Housing is crawling its way toward a more sustainable pattern after a flurry of institutional investors flocked to residential real estate last year.

Such efforts resulted in an uptick in prices and picking clean the best inventory available in many areas. While the majority of the market believes institutional investors are now leaving the market, RealtyTrac vice president Daren Blomquist says this isn’t the case.

"It’s a market-to-market phenomenon and institutional investors are moving out of some markets and into others," Blomquist said.

He added, "They’re moving out of markets where there is less available units to purchase and moving into markets that have more inventory available, in particular, distressed inventory."

Institutional investor purchases accounted for 9% of all residential sales in June, up from 8% of all sales in May, but down from 10% of all sales a year earlier, according to RealtyTrac’s first-ever residential sales report.

States with the highest percentage of institutional investor sales included Georgia (23%), Nevada (16%), Arizona (15%), Oklahoma (13%), North Carolina (12%) and Florida (12%).

"Markets where sales increased in June tend to be in states with that lingering distressed inventory, whereas markets where sales decreased tend to be in states that more quickly absorbed distressed inventory thanks to a relatively fast foreclosure process and strong demand," Blomquist stated.

Meanwhile, sales of real estate-owned properties represented 9% of all residential sales in June, down from 10% a month earlier and on par with year ago levels. Metropolitan areas where REO sales accounted for higher percentages of total sales included Detroit (24%); Modesto, Calif. (24%); Stockton, Calif. (24%); Las Vegas (29%) and Akron, Ohio (21%).

The mild month-over-month change can be attributed to tight inventory in the for-sale market, explained Zillow senior economist Svenja Gudell. "Banks are releasing REOs for sale at a relatively slow pace in order to not flood the market and fewer short sales are a function of low inventory in general," she said.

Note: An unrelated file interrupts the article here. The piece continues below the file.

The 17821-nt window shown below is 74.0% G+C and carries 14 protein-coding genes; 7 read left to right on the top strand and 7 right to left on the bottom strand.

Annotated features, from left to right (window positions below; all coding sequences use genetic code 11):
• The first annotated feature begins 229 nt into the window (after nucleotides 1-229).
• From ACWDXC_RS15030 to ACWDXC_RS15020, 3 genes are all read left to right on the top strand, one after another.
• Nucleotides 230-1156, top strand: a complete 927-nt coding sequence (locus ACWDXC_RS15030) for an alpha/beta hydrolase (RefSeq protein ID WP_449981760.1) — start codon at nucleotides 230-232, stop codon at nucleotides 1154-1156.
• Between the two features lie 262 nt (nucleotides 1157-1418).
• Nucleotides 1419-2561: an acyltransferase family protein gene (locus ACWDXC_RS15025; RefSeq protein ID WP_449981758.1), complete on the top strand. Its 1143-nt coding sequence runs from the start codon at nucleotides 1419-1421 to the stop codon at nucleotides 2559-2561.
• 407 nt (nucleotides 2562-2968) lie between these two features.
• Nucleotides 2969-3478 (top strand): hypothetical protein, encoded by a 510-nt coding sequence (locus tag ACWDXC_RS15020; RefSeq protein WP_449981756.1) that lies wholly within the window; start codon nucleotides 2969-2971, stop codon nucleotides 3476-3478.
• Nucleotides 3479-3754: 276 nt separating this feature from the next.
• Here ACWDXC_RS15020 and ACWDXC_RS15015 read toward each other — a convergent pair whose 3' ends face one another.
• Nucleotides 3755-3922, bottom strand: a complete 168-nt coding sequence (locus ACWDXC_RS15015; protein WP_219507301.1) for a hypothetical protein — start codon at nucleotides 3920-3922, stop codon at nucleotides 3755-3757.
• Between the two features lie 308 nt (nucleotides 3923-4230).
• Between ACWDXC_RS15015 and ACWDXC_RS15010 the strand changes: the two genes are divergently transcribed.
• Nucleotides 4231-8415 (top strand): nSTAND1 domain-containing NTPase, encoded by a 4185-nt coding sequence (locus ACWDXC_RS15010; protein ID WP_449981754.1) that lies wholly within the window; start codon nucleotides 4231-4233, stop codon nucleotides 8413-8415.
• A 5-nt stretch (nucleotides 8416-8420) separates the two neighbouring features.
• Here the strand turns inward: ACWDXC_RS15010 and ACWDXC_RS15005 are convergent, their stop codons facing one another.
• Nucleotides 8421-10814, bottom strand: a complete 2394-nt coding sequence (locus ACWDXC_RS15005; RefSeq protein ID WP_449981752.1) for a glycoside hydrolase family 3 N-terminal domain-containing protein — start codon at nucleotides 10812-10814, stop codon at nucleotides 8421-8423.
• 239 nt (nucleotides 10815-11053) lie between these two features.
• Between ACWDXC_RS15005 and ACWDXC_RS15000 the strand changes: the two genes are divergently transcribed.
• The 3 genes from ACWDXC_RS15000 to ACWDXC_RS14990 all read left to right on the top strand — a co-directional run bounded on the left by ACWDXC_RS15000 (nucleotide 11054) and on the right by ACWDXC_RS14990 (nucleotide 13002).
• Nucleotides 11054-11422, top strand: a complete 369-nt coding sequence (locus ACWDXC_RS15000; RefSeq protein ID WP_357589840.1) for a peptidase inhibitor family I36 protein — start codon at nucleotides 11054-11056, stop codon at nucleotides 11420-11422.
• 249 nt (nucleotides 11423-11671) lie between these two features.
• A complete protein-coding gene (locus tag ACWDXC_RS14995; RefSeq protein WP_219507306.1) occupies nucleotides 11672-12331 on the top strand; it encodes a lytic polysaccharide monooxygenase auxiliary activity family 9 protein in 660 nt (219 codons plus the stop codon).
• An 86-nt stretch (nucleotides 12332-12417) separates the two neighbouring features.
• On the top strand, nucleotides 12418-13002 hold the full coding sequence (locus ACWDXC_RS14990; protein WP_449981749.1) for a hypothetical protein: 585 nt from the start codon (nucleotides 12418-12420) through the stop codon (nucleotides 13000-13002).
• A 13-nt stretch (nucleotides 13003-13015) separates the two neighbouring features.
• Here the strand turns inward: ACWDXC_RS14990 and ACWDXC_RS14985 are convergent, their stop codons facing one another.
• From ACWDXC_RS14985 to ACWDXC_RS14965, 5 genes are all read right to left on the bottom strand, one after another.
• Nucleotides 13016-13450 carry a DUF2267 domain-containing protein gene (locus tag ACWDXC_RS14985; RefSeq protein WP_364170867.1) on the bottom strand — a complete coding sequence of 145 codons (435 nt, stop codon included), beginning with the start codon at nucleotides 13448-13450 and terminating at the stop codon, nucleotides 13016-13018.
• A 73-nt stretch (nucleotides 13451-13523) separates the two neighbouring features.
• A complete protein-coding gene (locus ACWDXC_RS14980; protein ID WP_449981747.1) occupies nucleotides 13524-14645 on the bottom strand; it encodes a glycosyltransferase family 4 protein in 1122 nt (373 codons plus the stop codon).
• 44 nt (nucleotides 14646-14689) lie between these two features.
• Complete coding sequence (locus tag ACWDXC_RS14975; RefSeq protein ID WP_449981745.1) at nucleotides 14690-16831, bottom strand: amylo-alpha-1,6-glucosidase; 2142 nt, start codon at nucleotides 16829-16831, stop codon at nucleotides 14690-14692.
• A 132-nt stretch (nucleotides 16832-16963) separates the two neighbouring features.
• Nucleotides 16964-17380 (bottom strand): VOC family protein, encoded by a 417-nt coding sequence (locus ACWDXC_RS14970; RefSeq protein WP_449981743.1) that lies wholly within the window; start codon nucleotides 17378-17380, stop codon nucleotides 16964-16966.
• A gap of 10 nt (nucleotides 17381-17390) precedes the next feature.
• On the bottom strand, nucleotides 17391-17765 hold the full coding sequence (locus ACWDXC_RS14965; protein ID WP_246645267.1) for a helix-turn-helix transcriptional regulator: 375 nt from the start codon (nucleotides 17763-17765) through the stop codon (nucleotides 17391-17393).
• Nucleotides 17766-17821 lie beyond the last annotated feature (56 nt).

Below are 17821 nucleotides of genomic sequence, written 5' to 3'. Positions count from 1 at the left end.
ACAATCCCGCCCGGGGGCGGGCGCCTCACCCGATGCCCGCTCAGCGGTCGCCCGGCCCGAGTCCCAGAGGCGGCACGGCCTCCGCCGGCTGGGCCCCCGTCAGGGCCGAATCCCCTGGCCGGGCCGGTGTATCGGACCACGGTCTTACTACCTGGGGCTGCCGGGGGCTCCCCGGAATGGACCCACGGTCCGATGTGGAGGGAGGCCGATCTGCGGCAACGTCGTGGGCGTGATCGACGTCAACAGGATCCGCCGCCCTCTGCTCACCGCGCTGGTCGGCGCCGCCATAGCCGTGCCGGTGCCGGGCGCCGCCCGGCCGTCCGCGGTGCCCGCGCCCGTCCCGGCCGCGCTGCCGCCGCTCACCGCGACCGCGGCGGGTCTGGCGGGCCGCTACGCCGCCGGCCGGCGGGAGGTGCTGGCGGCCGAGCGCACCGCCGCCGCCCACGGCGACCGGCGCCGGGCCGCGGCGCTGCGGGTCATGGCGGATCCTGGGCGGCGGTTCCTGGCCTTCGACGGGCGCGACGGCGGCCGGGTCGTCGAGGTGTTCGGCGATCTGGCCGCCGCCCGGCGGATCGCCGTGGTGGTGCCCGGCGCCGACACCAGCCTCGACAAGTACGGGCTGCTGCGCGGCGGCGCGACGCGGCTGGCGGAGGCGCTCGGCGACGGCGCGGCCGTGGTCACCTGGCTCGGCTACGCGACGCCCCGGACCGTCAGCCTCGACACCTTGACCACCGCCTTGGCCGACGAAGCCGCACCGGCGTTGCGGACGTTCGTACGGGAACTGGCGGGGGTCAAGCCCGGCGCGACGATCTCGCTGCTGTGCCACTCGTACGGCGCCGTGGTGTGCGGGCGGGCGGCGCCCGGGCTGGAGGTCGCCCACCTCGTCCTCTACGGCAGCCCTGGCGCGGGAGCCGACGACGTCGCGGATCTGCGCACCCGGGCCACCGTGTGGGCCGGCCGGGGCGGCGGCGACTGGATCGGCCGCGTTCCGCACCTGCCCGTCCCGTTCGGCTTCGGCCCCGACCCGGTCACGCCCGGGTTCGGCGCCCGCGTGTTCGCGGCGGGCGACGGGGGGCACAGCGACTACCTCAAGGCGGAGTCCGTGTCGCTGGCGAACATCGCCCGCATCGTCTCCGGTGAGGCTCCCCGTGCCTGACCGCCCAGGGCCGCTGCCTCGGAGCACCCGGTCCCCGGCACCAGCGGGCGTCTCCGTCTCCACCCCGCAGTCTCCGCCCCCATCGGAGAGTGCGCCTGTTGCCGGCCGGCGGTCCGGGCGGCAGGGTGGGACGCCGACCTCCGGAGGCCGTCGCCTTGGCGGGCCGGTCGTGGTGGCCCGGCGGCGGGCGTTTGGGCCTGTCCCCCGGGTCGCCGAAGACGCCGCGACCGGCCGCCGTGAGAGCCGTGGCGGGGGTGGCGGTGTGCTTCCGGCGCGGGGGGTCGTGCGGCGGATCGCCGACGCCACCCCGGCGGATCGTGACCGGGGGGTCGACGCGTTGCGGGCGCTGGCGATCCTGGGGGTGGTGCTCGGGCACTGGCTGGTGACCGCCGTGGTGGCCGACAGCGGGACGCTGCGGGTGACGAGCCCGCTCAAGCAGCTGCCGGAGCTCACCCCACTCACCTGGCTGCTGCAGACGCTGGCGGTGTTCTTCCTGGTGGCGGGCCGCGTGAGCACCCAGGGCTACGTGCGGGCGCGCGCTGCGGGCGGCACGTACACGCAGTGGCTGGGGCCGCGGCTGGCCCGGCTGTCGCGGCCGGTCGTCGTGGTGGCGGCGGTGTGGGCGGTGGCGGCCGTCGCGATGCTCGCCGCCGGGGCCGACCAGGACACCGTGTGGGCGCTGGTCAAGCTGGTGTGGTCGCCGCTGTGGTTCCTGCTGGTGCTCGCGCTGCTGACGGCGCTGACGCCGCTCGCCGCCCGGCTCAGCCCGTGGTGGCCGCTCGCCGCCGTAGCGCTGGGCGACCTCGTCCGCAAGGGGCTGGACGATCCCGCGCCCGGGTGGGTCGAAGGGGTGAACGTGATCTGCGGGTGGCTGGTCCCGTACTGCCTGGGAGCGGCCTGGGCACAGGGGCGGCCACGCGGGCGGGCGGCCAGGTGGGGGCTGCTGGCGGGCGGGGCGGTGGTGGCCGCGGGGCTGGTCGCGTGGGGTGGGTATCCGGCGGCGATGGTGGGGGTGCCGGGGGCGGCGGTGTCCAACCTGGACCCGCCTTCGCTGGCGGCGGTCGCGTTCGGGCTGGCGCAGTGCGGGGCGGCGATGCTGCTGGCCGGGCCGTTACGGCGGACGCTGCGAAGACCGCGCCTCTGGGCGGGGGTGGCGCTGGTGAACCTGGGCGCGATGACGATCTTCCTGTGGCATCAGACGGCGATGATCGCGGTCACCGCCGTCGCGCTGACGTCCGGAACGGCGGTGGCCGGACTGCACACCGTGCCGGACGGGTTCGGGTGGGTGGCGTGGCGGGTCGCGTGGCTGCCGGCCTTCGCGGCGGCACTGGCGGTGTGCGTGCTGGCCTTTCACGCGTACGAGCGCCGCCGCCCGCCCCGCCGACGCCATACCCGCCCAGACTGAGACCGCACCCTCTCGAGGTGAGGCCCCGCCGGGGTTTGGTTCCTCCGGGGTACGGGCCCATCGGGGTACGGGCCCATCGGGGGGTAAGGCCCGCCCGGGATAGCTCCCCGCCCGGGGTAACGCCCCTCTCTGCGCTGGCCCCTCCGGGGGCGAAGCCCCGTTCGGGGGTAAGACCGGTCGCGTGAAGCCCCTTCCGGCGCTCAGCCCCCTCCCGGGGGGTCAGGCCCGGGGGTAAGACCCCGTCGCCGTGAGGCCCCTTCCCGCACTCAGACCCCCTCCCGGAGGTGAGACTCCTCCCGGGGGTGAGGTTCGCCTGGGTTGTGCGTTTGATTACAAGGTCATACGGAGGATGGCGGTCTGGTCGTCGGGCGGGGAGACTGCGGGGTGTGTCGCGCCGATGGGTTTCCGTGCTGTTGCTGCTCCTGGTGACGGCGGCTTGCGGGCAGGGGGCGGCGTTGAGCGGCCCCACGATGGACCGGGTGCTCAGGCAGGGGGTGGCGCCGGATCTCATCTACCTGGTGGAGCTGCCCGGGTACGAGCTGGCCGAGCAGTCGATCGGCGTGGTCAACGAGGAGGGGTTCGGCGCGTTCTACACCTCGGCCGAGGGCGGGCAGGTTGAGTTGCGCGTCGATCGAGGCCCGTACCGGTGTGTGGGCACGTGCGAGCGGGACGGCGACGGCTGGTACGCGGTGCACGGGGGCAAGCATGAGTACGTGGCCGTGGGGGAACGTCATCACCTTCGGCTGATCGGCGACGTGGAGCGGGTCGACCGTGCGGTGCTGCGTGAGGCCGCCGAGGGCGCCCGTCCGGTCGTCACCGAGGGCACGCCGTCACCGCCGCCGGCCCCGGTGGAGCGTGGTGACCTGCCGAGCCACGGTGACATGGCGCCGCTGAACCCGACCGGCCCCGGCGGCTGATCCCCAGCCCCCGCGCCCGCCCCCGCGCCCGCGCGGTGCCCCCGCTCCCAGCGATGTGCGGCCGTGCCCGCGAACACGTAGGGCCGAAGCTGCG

Residential property sales reach an estimated annualized pace of 5.3 million in June, up 2% from the previous month and up 8% from a year ago, RealtyTrac noted.

Additionally, the national median sales price was $168,000 in June, up 3% from May and also up 5% from a year earlier. Short sales accounted for 14% of all residential sales in June, down from 15% in May, but up from 8% last year.

States with the highest percentage of short sales in June included Nevada (30%), Florida (29%), Maryland (21%), Tennessee (19%) and Arizona (19%).

"Home values have increased so much that fewer people are upside-down on their homes," said Prudential Detrick/Alliance Realty CEO Sheldon Detrick. "Last month’s increase in short sales is the tail end as short sales are becoming rarer. I guarantee there will not be any new short sales in the future."

The median price of a distressed sale was $120,000 in June, 34% below the median price of $181,500 for a non-distressed sale, according to RealtyTrac. States with the biggest distressed sale discount included Ohio (58%), Michigan (48%), Illinois (47%), Massachusetts (46%) and Wisconsin (45%).

"I think in terms of prices, you’ll continue to see the upward trend that’s been consistent across the board in those median home prices on a year-over-year basis," Blomquist stated.

"On the sales volume side, that differs quite a bit from market-to-market and we could see more volatility there. California showed volumes down 19% from last year, while Illinois was up 23% from last year, which speaks to the so called ‘shadow inventory’ that is helping to provide more sales."